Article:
Scythe (Arc of Scythe #1)
By Neal Shusterman
Summary: Thou shalt kill.
A world with no hunger, no disease, no war, no misery. Humanity has conquered all those things, and has even conquered death. Now scythes are the only ones who can end life—and they are commanded to do so, in order to keep the size of the population under control.
Citra and Rowan are chosen to apprentice to a scythe—a role that neither wants. These teens must master the “art” of taking life, knowing that the consequence of failure could mean losing their own.
Source: I purchased a hardcover
I bought Scythe because the premise seemed a bit intriguing and it was a signed copy. Mostly, I wanted to know if it would be decent. I wasn’t a fan of the Unwind Dystology after the first book because things just got to be too crazy and out there to be remotely plausible. I know that not all dystopian books will be plausible, but I feel like there should be some degree of “what if?” in order to be scarier and more thought provoking. But I loved Challenger Deep by the author, so I know that he’s 100% capable of some really amazing storytelling.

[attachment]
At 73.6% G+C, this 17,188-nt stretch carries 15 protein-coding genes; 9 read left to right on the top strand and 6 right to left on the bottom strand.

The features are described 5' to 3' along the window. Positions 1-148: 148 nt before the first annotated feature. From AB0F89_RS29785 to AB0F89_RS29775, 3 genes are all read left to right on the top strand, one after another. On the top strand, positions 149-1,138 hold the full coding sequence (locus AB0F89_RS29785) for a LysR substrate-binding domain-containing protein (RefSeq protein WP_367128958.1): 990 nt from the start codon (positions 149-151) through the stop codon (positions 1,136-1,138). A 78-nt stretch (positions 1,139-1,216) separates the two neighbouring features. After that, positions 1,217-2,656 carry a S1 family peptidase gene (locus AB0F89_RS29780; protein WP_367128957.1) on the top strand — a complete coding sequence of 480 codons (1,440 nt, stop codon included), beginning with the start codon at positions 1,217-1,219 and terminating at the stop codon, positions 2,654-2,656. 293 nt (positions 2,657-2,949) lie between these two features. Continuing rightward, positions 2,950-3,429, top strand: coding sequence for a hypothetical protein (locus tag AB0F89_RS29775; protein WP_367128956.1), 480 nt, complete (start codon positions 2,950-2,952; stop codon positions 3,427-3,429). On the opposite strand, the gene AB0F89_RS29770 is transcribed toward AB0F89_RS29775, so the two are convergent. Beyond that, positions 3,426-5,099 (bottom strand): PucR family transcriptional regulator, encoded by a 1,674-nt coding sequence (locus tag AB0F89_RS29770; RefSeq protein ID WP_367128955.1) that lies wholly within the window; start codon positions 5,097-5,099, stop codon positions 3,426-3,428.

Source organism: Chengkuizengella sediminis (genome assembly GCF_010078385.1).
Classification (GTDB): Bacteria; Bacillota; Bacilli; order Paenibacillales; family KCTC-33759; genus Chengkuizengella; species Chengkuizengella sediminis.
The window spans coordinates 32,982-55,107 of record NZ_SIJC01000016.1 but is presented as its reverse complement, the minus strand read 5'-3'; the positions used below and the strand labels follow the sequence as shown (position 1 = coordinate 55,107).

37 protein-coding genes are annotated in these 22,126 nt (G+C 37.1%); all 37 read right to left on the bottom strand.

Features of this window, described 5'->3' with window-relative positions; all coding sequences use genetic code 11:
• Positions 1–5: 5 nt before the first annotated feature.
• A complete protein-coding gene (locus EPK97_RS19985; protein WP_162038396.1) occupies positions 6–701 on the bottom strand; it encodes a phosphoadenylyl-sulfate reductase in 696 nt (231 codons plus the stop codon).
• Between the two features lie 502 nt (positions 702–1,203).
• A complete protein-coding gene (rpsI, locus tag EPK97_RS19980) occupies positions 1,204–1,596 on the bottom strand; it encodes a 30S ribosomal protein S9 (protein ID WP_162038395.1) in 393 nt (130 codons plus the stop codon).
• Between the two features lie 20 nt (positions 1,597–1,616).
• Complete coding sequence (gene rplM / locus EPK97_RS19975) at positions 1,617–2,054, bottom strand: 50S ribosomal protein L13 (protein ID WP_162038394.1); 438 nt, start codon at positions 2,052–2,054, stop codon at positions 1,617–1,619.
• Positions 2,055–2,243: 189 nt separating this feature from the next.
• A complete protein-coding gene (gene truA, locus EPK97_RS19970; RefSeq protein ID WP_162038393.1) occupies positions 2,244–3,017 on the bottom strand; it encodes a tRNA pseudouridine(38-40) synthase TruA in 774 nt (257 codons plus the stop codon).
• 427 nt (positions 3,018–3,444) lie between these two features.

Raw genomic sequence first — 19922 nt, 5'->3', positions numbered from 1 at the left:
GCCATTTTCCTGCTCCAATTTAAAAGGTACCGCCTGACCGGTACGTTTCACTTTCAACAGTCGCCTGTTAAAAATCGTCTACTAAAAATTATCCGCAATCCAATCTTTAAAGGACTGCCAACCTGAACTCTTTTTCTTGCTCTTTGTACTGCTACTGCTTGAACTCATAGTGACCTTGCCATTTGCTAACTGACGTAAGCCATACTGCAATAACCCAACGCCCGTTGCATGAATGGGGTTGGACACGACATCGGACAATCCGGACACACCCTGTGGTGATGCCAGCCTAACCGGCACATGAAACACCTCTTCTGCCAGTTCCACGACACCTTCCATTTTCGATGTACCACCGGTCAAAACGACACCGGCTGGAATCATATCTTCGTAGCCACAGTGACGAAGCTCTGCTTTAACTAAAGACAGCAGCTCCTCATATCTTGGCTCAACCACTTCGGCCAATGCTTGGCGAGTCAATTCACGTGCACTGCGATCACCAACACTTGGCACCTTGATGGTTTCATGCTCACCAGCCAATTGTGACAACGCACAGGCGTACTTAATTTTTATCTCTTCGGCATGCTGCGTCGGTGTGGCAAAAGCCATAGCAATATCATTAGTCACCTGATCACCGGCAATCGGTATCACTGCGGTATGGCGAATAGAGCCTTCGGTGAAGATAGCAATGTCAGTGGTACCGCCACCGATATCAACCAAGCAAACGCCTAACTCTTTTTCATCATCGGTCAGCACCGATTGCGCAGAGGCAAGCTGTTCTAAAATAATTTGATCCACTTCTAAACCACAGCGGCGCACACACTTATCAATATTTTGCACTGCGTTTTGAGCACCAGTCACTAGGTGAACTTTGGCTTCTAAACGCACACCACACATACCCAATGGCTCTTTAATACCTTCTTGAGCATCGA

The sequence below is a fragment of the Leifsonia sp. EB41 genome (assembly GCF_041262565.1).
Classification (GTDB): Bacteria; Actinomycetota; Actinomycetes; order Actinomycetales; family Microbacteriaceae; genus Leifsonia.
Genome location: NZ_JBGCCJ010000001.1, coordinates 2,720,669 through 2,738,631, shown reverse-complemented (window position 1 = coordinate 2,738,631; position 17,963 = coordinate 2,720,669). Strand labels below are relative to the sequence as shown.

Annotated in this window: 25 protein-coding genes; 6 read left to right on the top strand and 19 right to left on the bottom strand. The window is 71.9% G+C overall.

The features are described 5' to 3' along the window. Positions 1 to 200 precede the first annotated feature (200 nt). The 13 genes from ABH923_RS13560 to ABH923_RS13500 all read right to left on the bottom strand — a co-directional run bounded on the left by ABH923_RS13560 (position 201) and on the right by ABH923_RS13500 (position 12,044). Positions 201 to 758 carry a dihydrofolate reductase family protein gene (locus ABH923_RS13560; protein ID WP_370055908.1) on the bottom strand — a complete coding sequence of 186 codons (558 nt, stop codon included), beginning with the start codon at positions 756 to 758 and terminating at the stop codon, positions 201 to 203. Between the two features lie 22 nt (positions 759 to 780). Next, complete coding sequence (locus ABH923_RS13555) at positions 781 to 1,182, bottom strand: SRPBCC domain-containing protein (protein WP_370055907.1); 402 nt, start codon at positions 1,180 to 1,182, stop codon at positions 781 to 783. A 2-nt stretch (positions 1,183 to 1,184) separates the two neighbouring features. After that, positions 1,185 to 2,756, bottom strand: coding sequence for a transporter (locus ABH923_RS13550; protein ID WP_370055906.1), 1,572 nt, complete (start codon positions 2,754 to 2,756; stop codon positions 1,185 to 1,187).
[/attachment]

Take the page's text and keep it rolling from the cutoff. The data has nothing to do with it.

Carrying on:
I enjoyed Scythe. It was thought provoking and a tad more believable than the Unwind Dystology, enough to where I felt more invested in the story and the society it took place in. It was still a bit far fetched and I wished that it was a little more grounded in reality.
The Scythe Commandments left WAY too much room for error and there are a handful of ways to ensure completely fair methods of population control while not leaving so much room open for the wrong sort of people to take advantage and still technically follow the rules. I hate when I see glaringly obvious ways to turn the dystopia back into a utopia, but I enjoyed the scythe way of life so I just ignored the obvious solution and kept reading. It didn’t bother me nearly as much as the whole premise of Unwind (like what parents would or could actually unwind their kids? It’s so far fetched that it made it impossible to be as thought provoking as the premise would initially sound.) But the bit plot hole was a tad bit frustrating.
I feel like the series has a lot of potential, but it could just as easily turn into a completely insane, too far from reality, type of story. Still, I flew through the pages and cared about the characters, so I had to give it four stars.